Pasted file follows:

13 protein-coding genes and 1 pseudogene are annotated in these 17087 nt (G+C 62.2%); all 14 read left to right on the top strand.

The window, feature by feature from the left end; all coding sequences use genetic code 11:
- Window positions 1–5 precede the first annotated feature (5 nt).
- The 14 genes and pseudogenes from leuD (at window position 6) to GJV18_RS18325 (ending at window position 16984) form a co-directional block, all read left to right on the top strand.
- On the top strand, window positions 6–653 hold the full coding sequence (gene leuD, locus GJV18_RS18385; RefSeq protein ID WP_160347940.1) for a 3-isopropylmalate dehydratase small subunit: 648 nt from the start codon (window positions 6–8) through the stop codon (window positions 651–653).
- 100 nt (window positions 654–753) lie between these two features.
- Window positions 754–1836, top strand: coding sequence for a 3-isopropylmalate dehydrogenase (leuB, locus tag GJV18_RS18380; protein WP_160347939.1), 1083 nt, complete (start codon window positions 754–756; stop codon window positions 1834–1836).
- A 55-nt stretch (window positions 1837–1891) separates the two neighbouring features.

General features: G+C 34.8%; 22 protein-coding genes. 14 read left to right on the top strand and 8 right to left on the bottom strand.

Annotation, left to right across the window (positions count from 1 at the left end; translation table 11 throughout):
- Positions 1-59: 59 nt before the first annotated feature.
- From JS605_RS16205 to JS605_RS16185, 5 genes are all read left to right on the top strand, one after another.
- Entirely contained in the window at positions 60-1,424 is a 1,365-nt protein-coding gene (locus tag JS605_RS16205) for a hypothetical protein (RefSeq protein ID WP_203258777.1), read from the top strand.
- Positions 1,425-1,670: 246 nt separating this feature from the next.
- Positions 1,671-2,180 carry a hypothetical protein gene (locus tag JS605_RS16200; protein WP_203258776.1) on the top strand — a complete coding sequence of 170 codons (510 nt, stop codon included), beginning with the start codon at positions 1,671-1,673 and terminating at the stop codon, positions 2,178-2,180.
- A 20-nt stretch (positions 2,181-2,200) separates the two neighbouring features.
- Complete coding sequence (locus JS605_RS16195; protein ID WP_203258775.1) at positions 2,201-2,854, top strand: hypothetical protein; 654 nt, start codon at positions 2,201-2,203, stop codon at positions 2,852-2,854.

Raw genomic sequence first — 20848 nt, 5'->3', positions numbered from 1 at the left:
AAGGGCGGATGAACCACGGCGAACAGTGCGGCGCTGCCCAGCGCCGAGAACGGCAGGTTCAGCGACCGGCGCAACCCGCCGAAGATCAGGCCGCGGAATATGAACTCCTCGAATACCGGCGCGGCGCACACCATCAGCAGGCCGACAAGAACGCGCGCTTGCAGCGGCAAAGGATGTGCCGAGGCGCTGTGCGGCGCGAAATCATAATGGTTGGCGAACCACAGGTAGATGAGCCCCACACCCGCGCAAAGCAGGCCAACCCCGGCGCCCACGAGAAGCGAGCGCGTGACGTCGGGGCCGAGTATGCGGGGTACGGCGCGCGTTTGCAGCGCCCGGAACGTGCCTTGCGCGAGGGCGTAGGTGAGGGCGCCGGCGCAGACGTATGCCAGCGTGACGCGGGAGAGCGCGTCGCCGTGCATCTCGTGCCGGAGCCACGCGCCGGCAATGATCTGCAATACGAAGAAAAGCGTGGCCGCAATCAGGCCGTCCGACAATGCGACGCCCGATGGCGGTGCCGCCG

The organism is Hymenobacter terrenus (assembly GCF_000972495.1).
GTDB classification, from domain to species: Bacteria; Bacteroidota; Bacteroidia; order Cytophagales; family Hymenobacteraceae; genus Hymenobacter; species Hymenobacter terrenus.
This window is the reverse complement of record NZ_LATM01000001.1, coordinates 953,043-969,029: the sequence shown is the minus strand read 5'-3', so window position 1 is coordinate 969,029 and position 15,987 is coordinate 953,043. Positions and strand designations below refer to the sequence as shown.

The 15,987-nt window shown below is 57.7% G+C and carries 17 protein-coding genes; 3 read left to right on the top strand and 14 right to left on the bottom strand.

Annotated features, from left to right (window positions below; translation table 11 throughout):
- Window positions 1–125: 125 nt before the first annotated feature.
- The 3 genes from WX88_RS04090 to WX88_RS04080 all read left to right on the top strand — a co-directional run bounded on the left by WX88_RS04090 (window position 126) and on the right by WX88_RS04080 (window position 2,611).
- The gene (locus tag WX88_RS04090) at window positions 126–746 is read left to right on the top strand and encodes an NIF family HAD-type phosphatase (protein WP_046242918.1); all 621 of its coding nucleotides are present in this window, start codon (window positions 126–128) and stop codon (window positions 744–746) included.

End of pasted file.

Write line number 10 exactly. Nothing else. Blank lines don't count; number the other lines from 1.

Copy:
Annotation, left to right across the window (positions count from 1 at the left end; translation table 11 throughout):